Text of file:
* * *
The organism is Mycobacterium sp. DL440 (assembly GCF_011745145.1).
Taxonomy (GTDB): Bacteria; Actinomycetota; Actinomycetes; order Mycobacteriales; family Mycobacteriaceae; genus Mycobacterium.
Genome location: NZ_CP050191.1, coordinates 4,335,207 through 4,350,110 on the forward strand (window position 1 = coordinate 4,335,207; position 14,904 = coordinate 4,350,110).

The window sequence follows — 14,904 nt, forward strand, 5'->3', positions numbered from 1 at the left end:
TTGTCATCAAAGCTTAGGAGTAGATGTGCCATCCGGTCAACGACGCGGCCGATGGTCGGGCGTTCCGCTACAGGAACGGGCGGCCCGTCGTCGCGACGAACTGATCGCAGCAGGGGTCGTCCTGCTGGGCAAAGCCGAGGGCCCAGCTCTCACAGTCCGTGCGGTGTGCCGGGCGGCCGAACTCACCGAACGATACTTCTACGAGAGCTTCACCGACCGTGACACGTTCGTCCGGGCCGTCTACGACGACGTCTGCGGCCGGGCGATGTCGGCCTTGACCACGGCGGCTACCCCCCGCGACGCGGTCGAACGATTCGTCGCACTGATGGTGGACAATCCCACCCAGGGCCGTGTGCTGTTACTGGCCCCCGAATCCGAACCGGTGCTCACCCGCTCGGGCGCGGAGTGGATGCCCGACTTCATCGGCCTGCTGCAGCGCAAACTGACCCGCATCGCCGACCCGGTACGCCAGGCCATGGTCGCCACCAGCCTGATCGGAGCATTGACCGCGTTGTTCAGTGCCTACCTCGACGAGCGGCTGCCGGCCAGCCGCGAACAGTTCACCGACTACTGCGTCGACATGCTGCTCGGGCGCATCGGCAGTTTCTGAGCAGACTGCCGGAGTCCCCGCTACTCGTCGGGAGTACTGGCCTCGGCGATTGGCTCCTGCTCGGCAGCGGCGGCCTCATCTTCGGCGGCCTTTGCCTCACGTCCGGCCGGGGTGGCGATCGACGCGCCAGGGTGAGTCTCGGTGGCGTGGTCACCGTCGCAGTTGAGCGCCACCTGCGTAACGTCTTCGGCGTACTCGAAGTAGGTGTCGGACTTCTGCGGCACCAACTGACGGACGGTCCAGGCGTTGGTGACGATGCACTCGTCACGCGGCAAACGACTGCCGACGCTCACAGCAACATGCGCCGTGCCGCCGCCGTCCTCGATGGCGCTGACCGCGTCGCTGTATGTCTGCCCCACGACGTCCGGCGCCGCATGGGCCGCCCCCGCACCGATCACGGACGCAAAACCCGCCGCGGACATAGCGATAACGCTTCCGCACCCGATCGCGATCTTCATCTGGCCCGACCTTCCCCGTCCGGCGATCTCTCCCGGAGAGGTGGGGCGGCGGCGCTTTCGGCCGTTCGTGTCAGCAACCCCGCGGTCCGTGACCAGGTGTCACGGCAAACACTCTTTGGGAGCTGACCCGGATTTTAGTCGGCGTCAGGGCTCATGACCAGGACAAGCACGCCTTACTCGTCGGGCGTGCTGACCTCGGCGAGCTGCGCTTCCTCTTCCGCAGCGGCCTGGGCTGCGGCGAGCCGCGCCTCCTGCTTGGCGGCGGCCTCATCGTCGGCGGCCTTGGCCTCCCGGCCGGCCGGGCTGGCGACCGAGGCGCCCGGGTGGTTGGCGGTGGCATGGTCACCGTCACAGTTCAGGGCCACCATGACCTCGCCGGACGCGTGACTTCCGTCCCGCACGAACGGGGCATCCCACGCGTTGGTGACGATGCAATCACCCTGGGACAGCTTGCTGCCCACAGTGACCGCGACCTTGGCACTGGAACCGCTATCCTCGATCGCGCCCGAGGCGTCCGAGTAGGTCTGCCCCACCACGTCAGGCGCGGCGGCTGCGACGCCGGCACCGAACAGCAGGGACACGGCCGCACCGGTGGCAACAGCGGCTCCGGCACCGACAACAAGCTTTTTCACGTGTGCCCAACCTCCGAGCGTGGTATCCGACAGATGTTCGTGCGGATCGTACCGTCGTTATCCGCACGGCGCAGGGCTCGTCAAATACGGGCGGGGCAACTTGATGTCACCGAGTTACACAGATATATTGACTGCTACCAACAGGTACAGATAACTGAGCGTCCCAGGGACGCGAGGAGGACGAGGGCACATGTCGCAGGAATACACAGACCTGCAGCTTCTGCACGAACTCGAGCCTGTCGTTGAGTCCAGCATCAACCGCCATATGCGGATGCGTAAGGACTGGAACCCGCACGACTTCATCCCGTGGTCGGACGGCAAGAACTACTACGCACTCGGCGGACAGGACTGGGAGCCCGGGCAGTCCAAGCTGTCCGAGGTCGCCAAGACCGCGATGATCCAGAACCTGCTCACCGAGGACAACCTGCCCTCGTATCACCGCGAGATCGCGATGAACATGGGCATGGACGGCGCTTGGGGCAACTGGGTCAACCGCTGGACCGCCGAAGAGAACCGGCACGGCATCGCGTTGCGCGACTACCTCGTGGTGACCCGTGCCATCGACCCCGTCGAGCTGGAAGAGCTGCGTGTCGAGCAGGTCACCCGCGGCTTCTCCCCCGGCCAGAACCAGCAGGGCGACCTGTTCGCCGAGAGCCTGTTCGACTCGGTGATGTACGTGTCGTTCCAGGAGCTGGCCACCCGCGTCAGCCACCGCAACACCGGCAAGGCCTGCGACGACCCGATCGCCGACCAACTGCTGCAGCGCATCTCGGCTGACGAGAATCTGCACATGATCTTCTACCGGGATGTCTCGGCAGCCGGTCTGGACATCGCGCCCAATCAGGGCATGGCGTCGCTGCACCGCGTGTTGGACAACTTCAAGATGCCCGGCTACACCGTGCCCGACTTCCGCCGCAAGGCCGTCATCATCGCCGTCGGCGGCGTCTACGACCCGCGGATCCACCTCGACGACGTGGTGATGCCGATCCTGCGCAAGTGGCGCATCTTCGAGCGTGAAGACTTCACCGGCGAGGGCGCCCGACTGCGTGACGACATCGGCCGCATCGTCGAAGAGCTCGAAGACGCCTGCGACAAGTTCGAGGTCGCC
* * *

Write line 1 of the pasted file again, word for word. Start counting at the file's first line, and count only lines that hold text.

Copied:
The organism is Mycobacterium sp. DL440 (assembly GCF_011745145.1).